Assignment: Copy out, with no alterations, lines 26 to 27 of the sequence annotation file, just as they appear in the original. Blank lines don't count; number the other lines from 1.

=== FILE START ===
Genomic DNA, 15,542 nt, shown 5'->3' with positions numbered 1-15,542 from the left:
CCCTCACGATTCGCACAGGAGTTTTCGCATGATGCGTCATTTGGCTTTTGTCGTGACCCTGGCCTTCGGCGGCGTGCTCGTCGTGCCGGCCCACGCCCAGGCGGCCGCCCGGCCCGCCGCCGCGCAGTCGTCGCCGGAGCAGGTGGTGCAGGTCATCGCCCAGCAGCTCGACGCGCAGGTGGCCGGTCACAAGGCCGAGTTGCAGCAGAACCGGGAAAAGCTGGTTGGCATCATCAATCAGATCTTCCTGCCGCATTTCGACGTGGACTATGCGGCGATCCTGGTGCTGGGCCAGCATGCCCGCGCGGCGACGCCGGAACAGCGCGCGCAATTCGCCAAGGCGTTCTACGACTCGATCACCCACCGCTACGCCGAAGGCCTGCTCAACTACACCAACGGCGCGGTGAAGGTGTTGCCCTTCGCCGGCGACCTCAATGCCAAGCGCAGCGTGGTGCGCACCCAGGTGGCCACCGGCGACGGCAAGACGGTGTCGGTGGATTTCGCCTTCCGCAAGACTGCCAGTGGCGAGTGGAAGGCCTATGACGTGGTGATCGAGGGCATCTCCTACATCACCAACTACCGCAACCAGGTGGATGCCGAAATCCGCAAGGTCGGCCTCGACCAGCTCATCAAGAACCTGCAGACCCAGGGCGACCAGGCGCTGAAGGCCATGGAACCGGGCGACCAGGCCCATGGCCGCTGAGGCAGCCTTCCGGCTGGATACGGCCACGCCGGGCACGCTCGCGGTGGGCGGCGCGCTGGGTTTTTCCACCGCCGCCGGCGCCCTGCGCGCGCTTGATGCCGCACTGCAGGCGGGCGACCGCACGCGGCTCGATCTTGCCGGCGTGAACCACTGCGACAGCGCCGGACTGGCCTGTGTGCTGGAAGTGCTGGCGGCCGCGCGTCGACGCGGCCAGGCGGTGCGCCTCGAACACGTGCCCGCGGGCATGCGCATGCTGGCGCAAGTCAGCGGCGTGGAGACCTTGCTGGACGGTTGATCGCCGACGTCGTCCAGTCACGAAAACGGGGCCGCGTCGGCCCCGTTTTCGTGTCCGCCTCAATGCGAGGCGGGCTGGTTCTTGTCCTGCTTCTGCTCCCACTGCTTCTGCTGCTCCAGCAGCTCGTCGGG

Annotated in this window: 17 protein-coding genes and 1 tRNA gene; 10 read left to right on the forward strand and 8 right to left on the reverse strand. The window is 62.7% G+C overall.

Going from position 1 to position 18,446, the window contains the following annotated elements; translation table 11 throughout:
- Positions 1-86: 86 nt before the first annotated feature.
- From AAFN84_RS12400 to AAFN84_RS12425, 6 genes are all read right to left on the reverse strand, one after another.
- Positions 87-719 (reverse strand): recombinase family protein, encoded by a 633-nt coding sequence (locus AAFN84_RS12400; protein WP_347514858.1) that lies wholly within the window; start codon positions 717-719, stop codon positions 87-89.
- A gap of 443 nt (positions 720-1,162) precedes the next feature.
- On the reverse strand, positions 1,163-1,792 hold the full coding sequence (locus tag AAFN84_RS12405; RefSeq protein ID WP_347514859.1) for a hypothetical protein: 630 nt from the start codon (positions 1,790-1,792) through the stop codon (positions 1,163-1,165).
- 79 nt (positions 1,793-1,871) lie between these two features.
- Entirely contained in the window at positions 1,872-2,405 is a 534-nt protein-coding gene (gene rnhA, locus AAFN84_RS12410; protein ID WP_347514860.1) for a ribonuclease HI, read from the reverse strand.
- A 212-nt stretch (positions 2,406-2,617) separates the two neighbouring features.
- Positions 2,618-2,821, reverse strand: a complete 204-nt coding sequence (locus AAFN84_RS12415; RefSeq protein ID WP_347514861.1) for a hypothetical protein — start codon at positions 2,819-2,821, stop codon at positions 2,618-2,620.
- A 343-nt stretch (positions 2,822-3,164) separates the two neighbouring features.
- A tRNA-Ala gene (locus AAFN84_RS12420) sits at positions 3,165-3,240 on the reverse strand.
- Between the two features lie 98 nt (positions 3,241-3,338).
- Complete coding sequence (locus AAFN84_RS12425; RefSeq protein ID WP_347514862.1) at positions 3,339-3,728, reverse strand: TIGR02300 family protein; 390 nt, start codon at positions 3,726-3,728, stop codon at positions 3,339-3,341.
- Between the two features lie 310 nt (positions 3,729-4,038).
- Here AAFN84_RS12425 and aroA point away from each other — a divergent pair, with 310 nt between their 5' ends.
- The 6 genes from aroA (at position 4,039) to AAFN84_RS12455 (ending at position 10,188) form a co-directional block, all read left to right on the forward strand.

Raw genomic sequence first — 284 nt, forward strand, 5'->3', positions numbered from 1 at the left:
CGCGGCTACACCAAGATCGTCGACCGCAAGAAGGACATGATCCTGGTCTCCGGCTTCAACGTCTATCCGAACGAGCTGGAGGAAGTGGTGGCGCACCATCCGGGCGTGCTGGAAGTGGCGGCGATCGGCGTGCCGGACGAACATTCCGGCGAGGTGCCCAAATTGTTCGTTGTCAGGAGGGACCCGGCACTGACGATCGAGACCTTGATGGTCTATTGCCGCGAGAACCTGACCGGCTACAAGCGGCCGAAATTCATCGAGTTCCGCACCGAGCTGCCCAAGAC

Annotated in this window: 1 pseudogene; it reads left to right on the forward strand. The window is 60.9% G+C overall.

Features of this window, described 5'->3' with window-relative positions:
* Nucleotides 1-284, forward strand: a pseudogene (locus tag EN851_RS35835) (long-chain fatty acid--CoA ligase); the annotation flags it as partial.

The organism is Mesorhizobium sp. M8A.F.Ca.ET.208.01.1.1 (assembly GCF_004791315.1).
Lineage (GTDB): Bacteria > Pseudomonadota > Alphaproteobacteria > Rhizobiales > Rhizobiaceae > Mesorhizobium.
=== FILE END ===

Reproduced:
The organism is Mesorhizobium sp. M8A.F.Ca.ET.208.01.1.1 (assembly GCF_004791315.1).
Lineage (GTDB): Bacteria > Pseudomonadota > Alphaproteobacteria > Rhizobiales > Rhizobiaceae > Mesorhizobium.